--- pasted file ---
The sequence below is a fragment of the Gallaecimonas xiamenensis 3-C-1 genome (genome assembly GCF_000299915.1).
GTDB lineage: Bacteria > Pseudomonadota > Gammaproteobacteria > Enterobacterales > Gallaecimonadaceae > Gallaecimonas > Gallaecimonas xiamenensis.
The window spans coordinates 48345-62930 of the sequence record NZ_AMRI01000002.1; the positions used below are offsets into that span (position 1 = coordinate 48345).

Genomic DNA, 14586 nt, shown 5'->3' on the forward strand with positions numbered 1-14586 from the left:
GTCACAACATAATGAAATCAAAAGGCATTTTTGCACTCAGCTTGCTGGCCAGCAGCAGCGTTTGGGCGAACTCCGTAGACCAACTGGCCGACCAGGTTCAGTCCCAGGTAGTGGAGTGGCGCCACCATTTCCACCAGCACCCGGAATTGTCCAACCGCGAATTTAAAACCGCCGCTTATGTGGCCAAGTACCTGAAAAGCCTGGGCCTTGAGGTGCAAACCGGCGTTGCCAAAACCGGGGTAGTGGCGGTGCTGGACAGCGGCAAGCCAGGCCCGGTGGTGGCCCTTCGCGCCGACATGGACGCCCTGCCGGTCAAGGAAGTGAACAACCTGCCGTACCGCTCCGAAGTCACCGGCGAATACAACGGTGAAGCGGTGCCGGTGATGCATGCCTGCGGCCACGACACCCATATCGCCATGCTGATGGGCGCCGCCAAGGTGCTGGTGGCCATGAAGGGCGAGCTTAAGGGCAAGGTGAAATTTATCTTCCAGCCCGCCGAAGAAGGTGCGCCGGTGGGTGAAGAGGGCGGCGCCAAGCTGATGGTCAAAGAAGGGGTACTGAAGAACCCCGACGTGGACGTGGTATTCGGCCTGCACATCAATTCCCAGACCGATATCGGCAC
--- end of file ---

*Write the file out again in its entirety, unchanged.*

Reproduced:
The sequence below is a fragment of the Gallaecimonas xiamenensis 3-C-1 genome (genome assembly GCF_000299915.1).
GTDB lineage: Bacteria > Pseudomonadota > Gammaproteobacteria > Enterobacterales > Gallaecimonadaceae > Gallaecimonas > Gallaecimonas xiamenensis.
The window spans coordinates 48345-62930 of the sequence record NZ_AMRI01000002.1; the positions used below are offsets into that span (position 1 = coordinate 48345).

Genomic DNA, 14586 nt, shown 5'->3' on the forward strand with positions numbered 1-14586 from the left:
GTCACAACATAATGAAATCAAAAGGCATTTTTGCACTCAGCTTGCTGGCCAGCAGCAGCGTTTGGGCGAACTCCGTAGACCAACTGGCCGACCAGGTTCAGTCCCAGGTAGTGGAGTGGCGCCACCATTTCCACCAGCACCCGGAATTGTCCAACCGCGAATTTAAAACCGCCGCTTATGTGGCCAAGTACCTGAAAAGCCTGGGCCTTGAGGTGCAAACCGGCGTTGCCAAAACCGGGGTAGTGGCGGTGCTGGACAGCGGCAAGCCAGGCCCGGTGGTGGCCCTTCGCGCCGACATGGACGCCCTGCCGGTCAAGGAAGTGAACAACCTGCCGTACCGCTCCGAAGTCACCGGCGAATACAACGGTGAAGCGGTGCCGGTGATGCATGCCTGCGGCCACGACACCCATATCGCCATGCTGATGGGCGCCGCCAAGGTGCTGGTGGCCATGAAGGGCGAGCTTAAGGGCAAGGTGAAATTTATCTTCCAGCCCGCCGAAGAAGGTGCGCCGGTGGGTGAAGAGGGCGGCGCCAAGCTGATGGTCAAAGAAGGGGTACTGAAGAACCCCGACGTGGACGTGGTATTCGGCCTGCACATCAATTCCCAGACCGATATCGGCAC